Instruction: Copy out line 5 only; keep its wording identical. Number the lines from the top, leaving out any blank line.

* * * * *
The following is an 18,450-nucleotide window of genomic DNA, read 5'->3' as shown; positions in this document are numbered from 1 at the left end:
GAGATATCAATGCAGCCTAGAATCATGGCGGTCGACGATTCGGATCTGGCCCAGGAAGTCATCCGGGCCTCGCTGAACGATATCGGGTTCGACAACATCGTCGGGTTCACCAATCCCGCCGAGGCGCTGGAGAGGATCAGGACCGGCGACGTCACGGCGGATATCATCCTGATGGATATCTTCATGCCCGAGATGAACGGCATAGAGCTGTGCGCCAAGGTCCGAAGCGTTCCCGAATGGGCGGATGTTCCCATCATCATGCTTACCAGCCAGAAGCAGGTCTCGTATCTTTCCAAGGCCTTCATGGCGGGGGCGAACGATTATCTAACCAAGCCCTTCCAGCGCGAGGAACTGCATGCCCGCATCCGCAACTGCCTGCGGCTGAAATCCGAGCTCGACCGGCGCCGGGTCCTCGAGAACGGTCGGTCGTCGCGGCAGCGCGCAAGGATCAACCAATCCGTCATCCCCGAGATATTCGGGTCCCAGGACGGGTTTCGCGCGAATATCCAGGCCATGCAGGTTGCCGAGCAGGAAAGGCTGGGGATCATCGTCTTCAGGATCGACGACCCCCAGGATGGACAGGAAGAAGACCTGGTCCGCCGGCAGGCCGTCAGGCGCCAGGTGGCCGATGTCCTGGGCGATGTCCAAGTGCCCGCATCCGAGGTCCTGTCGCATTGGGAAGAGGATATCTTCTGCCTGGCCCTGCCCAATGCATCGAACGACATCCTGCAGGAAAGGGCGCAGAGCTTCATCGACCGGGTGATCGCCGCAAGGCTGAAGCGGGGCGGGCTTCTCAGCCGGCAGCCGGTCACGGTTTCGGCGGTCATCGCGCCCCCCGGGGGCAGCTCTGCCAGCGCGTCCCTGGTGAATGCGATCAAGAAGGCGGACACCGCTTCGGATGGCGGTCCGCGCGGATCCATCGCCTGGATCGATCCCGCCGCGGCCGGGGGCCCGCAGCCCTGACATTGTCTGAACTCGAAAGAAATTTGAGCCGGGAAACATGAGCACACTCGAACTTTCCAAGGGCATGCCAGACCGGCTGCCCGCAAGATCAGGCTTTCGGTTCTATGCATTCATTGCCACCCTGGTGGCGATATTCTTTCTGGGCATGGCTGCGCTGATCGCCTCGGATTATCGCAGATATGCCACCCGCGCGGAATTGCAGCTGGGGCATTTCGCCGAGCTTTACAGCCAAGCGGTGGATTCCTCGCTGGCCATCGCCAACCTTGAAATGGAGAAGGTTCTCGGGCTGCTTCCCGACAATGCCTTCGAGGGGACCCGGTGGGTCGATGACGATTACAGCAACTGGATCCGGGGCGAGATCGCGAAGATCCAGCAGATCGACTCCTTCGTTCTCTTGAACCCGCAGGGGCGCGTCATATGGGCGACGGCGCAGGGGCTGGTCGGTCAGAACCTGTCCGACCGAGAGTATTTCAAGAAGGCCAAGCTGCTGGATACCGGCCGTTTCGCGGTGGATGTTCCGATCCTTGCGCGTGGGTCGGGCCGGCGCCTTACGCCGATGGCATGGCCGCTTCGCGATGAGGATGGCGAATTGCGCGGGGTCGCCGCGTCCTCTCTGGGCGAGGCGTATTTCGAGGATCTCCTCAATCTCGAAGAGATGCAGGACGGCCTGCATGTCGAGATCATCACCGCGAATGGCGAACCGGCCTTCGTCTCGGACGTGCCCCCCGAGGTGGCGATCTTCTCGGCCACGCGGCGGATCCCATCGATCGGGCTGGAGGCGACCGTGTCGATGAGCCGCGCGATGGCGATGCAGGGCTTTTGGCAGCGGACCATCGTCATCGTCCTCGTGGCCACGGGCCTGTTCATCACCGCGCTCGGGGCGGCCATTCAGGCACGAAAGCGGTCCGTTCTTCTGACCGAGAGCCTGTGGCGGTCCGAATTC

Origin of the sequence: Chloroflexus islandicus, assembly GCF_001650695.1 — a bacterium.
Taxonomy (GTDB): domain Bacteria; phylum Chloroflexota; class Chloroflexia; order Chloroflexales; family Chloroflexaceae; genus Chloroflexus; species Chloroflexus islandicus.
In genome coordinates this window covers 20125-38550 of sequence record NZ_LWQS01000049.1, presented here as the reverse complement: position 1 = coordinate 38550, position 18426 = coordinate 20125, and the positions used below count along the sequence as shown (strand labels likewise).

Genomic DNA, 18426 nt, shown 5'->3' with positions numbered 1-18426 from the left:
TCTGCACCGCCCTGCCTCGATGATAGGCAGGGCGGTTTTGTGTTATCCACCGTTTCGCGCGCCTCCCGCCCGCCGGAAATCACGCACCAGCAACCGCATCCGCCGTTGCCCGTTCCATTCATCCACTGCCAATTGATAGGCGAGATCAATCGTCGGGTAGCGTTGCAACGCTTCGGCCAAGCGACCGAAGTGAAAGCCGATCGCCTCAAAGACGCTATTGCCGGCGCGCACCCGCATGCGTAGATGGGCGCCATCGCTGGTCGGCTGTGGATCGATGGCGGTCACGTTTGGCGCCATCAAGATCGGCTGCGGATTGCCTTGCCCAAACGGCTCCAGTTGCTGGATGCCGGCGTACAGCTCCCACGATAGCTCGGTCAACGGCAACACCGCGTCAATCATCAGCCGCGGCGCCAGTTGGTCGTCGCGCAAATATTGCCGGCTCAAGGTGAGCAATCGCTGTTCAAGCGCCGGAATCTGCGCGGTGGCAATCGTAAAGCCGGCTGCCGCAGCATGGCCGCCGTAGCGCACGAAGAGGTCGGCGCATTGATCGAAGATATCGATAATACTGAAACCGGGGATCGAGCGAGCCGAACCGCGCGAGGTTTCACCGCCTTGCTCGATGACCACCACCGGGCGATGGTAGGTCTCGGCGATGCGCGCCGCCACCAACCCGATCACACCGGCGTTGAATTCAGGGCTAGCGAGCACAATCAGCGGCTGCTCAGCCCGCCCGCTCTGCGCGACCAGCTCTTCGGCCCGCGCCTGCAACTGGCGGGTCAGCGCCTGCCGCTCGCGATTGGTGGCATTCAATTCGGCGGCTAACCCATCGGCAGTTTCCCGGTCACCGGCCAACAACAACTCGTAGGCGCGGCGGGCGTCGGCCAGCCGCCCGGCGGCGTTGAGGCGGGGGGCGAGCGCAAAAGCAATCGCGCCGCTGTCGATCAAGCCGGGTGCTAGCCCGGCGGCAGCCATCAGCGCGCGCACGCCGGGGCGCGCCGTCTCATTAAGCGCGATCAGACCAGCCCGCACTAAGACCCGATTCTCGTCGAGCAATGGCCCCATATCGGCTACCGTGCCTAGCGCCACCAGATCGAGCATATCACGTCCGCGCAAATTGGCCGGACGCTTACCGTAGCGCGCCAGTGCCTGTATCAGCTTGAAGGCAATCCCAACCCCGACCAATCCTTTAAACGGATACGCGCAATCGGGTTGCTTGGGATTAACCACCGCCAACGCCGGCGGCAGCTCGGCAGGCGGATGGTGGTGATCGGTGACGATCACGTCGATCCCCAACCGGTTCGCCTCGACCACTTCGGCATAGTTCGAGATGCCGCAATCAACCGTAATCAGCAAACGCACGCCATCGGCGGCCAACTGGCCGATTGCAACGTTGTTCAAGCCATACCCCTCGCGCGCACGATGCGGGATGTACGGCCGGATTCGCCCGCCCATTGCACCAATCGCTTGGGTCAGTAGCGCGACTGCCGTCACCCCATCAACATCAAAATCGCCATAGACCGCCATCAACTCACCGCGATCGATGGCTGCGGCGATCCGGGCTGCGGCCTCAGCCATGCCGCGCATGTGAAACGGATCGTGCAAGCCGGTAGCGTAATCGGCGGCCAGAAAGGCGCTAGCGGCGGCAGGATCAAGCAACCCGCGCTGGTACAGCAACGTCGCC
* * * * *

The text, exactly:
In genome coordinates this window covers 20125-38550 of sequence record NZ_LWQS01000049.1, presented here as the reverse complement: position 1 = coordinate 38550, position 18426 = coordinate 20125, and the positions used below count along the sequence as shown (strand labels likewise).